Of Doubt and Faith and Energy

Of Doubt and Faith and Energy April 2, 2022



Of Doubt and Faith and Energy

a dharma talk by

James Ishmael Ford

Empty Moon Zen


The opposite of faith is not doubt; it is certainty. It is madness. You can tell you have created God in your image when it turns out that he or she hates all the same people you do.”

Anne Lamont

I’ve always liked Thomas the Doubter and his insisting on seeing the wounds and touching them before believing. I’ve always considered him my patron saint. However, as something to be taken as historical or even a reasonable possibility, it’s very unlikely. The story of Thomas only occurs in the Gospel of John, which was written about a hundred years after Jesus’ death.

The gospel is often considered a “theological” document rather than an attempt at capturing the life Jesus. So, in the story when Thomas asserts how he needs to touch Jesus’ wounds before he will believe, we’re being informed about Thomas failing a critical test of the spiritual life. The point of the story as it is presented is how much better it is to believe without evidence.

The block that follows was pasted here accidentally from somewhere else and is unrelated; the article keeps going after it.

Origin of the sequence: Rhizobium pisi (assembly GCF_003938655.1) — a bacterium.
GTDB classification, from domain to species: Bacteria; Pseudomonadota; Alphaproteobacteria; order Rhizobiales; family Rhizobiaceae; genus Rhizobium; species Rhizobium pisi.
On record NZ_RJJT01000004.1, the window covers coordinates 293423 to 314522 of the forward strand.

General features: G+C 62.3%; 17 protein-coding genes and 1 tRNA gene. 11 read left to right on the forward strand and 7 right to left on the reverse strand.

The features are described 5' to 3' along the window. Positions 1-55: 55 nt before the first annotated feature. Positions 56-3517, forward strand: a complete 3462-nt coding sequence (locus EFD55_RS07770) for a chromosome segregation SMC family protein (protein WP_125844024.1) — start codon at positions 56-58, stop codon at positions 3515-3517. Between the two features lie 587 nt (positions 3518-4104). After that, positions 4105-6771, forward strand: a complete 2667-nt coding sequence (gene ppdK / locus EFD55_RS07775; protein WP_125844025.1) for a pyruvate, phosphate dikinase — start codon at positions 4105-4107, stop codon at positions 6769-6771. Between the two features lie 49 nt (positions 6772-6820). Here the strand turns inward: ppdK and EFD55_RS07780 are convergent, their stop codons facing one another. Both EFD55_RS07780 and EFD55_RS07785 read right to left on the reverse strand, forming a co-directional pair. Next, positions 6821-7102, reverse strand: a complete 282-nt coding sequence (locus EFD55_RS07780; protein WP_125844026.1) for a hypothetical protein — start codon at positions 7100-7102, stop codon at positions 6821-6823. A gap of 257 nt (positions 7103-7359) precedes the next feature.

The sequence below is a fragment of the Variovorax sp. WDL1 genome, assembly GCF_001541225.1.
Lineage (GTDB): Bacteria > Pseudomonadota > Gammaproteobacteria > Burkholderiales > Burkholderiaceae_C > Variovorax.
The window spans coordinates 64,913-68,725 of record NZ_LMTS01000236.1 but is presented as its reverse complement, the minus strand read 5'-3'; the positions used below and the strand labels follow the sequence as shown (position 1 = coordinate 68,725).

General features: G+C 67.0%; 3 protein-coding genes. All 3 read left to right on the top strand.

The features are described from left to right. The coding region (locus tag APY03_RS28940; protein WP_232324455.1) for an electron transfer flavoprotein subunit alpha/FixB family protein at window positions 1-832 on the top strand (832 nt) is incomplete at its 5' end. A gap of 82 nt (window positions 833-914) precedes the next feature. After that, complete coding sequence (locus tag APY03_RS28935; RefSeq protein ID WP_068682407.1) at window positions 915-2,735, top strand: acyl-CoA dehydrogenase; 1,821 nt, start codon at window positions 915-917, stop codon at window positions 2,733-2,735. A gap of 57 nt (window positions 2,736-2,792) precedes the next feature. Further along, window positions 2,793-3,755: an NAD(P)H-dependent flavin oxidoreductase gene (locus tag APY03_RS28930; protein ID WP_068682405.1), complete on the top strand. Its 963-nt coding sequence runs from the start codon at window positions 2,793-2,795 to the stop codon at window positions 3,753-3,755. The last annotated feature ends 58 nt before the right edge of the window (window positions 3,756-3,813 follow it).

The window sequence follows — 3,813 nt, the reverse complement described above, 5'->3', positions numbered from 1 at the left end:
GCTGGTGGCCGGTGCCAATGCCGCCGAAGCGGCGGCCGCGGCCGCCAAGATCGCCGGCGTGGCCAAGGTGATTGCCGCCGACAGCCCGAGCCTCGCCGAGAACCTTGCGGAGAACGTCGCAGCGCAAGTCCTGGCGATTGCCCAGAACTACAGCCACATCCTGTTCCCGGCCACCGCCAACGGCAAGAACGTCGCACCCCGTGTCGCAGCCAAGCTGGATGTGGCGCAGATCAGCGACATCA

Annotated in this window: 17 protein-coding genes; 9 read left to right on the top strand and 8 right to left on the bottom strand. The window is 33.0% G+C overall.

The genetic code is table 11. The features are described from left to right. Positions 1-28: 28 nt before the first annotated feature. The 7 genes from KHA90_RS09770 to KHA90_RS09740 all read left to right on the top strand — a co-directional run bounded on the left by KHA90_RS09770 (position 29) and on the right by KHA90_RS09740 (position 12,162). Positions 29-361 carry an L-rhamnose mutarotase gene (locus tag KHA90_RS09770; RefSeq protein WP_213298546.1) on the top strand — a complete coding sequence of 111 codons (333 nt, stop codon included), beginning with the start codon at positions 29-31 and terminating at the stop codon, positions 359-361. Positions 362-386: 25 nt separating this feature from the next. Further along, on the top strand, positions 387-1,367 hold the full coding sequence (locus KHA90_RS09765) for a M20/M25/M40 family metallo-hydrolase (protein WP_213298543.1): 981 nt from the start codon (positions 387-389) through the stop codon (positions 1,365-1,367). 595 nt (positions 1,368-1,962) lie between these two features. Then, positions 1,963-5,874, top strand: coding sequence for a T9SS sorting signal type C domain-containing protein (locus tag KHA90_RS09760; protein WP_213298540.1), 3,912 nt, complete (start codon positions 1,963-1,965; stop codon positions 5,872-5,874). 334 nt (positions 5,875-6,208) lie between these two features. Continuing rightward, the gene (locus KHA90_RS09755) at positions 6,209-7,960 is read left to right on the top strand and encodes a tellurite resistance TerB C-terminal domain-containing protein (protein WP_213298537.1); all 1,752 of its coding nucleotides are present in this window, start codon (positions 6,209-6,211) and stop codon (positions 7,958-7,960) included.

This is how doubt is usually treated in religions. The most common challenge to doubt is a classic appeal to authority. Which, you might recall given the Latin phrasing “argumentum ad verecundiam” is considered a logical fallacy.

It’s important to notice how there are forms of doubt that legitimately are hindrances along a spiritual path. It’s not hard to create a list. There is a superficial skepticism which flirts with nihilism that is doubt. There is a hesitance, an inability to get in gear, to get on with it that is doubt. There is a lack of trust in the possibility some teacher or teaching might actually have something important for us, and might actually be able to guide us, which is doubt. These are problematic.

But doubt itself, that feeling of uncertainty, can offer rich possibilities on the spiritual path. For instance, in that gospel story, reframing it and making Thomas someone who must know for themselves and has thrown body and soul into the project; all of a sudden Thomas becomes a figure who could fit into a Zen koan. Koan, as in pointing to some deep truth and inviting us into that true. In fact, bringing one’s whole being to the project, including one’s hesitations, one’s uncertainties, is critical.